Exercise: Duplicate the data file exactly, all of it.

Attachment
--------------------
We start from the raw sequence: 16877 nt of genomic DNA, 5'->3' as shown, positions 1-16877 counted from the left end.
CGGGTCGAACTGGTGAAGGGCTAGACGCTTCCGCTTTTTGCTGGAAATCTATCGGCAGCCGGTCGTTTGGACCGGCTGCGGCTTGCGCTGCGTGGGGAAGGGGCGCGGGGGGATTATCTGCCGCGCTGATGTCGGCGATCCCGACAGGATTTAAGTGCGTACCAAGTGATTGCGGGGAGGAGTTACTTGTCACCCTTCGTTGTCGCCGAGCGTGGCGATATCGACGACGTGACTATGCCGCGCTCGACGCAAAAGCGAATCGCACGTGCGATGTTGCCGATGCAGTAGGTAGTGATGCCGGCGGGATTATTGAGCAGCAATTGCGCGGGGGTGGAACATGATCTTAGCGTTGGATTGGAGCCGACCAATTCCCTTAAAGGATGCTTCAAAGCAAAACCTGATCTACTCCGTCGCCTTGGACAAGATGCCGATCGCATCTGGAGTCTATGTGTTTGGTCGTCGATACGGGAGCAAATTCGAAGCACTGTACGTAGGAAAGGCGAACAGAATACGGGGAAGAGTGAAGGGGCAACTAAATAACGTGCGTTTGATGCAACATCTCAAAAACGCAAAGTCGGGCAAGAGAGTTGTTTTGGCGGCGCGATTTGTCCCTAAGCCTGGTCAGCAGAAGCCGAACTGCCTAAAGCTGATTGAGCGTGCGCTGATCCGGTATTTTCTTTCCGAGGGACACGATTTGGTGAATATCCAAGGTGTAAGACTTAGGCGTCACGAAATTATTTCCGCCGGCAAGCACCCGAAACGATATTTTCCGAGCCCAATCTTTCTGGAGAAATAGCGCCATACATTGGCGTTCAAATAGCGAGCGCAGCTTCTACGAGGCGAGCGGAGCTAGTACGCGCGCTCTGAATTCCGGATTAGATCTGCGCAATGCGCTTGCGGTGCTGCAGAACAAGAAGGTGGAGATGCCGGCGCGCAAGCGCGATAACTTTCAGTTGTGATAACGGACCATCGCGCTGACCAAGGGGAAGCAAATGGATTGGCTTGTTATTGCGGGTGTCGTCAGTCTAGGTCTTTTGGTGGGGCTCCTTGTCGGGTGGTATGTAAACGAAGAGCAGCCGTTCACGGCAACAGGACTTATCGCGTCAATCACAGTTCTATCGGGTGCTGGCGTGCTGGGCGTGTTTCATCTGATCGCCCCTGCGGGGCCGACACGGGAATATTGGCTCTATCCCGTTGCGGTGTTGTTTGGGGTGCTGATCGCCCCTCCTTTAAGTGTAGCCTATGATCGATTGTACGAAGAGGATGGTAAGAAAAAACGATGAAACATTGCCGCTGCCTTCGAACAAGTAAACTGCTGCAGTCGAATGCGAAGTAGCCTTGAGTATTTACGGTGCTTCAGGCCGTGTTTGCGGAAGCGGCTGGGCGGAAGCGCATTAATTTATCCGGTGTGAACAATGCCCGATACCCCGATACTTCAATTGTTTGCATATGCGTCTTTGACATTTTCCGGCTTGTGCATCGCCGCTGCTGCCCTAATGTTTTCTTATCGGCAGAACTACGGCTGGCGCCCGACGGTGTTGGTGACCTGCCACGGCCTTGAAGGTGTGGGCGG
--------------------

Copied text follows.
We start from the raw sequence: 16877 nt of genomic DNA, 5'->3' as shown, positions 1-16877 counted from the left end.
CGGGTCGAACTGGTGAAGGGCTAGACGCTTCCGCTTTTTGCTGGAAATCTATCGGCAGCCGGTCGTTTGGACCGGCTGCGGCTTGCGCTGCGTGGGGAAGGGGCGCGGGGGGATTATCTGCCGCGCTGATGTCGGCGATCCCGACAGGATTTAAGTGCGTACCAAGTGATTGCGGGGAGGAGTTACTTGTCACCCTTCGTTGTCGCCGAGCGTGGCGATATCGACGACGTGACTATGCCGCGCTCGACGCAAAAGCGAATCGCACGTGCGATGTTGCCGATGCAGTAGGTAGTGATGCCGGCGGGATTATTGAGCAGCAATTGCGCGGGGGTGGAACATGATCTTAGCGTTGGATTGGAGCCGACCAATTCCCTTAAAGGATGCTTCAAAGCAAAACCTGATCTACTCCGTCGCCTTGGACAAGATGCCGATCGCATCTGGAGTCTATGTGTTTGGTCGTCGATACGGGAGCAAATTCGAAGCACTGTACGTAGGAAAGGCGAACAGAATACGGGGAAGAGTGAAGGGGCAACTAAATAACGTGCGTTTGATGCAACATCTCAAAAACGCAAAGTCGGGCAAGAGAGTTGTTTTGGCGGCGCGATTTGTCCCTAAGCCTGGTCAGCAGAAGCCGAACTGCCTAAAGCTGATTGAGCGTGCGCTGATCCGGTATTTTCTTTCCGAGGGACACGATTTGGTGAATATCCAAGGTGTAAGACTTAGGCGTCACGAAATTATTTCCGCCGGCAAGCACCCGAAACGATATTTTCCGAGCCCAATCTTTCTGGAGAAATAGCGCCATACATTGGCGTTCAAATAGCGAGCGCAGCTTCTACGAGGCGAGCGGAGCTAGTACGCGCGCTCTGAATTCCGGATTAGATCTGCGCAATGCGCTTGCGGTGCTGCAGAACAAGAAGGTGGAGATGCCGGCGCGCAAGCGCGATAACTTTCAGTTGTGATAACGGACCATCGCGCTGACCAAGGGGAAGCAAATGGATTGGCTTGTTATTGCGGGTGTCGTCAGTCTAGGTCTTTTGGTGGGGCTCCTTGTCGGGTGGTATGTAAACGAAGAGCAGCCGTTCACGGCAACAGGACTTATCGCGTCAATCACAGTTCTATCGGGTGCTGGCGTGCTGGGCGTGTTTCATCTGATCGCCCCTGCGGGGCCGACACGGGAATATTGGCTCTATCCCGTTGCGGTGTTGTTTGGGGTGCTGATCGCCCCTCCTTTAAGTGTAGCCTATGATCGATTGTACGAAGAGGATGGTAAGAAAAAACGATGAAACATTGCCGCTGCCTTCGAACAAGTAAACTGCTGCAGTCGAATGCGAAGTAGCCTTGAGTATTTACGGTGCTTCAGGCCGTGTTTGCGGAAGCGGCTGGGCGGAAGCGCATTAATTTATCCGGTGTGAACAATGCCCGATACCCCGATACTTCAATTGTTTGCATATGCGTCTTTGACATTTTCCGGCTTGTGCATCGCCGCTGCTGCCCTAATGTTTTCTTATCGGCAGAACTACGGCTGGCGCCCGACGGTGTTGGTGACCTGCCACGGCCTTGAAGGTGTGGGCGG